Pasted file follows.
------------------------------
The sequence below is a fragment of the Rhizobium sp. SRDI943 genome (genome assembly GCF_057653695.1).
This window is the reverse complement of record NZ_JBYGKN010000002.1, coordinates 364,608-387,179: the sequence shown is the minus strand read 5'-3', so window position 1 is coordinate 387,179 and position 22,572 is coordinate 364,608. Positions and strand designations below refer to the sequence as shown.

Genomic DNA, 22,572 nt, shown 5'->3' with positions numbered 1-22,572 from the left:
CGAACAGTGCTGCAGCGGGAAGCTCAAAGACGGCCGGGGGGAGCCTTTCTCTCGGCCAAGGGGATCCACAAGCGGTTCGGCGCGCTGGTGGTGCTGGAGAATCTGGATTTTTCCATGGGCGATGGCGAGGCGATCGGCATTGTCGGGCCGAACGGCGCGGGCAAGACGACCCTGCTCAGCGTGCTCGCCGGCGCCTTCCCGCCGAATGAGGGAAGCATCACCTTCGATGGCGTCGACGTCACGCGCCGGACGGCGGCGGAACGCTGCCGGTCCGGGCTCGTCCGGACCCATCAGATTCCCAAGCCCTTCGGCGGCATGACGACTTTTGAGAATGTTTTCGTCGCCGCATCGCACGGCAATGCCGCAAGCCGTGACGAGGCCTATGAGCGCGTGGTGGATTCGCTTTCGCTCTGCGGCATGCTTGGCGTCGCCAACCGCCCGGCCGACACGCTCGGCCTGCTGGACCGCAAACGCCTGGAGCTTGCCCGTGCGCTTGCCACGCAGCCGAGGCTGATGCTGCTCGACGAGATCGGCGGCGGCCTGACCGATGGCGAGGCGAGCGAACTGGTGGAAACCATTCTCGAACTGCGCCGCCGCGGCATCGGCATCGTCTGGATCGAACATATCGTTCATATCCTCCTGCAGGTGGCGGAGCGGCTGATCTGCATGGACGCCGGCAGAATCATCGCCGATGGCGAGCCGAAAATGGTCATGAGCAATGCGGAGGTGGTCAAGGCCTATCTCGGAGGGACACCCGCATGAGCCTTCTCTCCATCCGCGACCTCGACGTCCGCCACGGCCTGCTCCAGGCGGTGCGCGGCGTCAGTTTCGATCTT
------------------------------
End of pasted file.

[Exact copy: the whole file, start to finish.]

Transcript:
The sequence below is a fragment of the Rhizobium sp. SRDI943 genome (genome assembly GCF_057653695.1).
This window is the reverse complement of record NZ_JBYGKN010000002.1, coordinates 364,608-387,179: the sequence shown is the minus strand read 5'-3', so window position 1 is coordinate 387,179 and position 22,572 is coordinate 364,608. Positions and strand designations below refer to the sequence as shown.

Genomic DNA, 22,572 nt, shown 5'->3' with positions numbered 1-22,572 from the left:
CGAACAGTGCTGCAGCGGGAAGCTCAAAGACGGCCGGGGGGAGCCTTTCTCTCGGCCAAGGGGATCCACAAGCGGTTCGGCGCGCTGGTGGTGCTGGAGAATCTGGATTTTTCCATGGGCGATGGCGAGGCGATCGGCATTGTCGGGCCGAACGGCGCGGGCAAGACGACCCTGCTCAGCGTGCTCGCCGGCGCCTTCCCGCCGAATGAGGGAAGCATCACCTTCGATGGCGTCGACGTCACGCGCCGGACGGCGGCGGAACGCTGCCGGTCCGGGCTCGTCCGGACCCATCAGATTCCCAAGCCCTTCGGCGGCATGACGACTTTTGAGAATGTTTTCGTCGCCGCATCGCACGGCAATGCCGCAAGCCGTGACGAGGCCTATGAGCGCGTGGTGGATTCGCTTTCGCTCTGCGGCATGCTTGGCGTCGCCAACCGCCCGGCCGACACGCTCGGCCTGCTGGACCGCAAACGCCTGGAGCTTGCCCGTGCGCTTGCCACGCAGCCGAGGCTGATGCTGCTCGACGAGATCGGCGGCGGCCTGACCGATGGCGAGGCGAGCGAACTGGTGGAAACCATTCTCGAACTGCGCCGCCGCGGCATCGGCATCGTCTGGATCGAACATATCGTTCATATCCTCCTGCAGGTGGCGGAGCGGCTGATCTGCATGGACGCCGGCAGAATCATCGCCGATGGCGAGCCGAAAATGGTCATGAGCAATGCGGAGGTGGTCAAGGCCTATCTCGGAGGGACACCCGCATGAGCCTTCTCTCCATCCGCGACCTCGACGTCCGCCACGGCCTGCTCCAGGCGGTGCGCGGCGTCAGTTTCGATCTT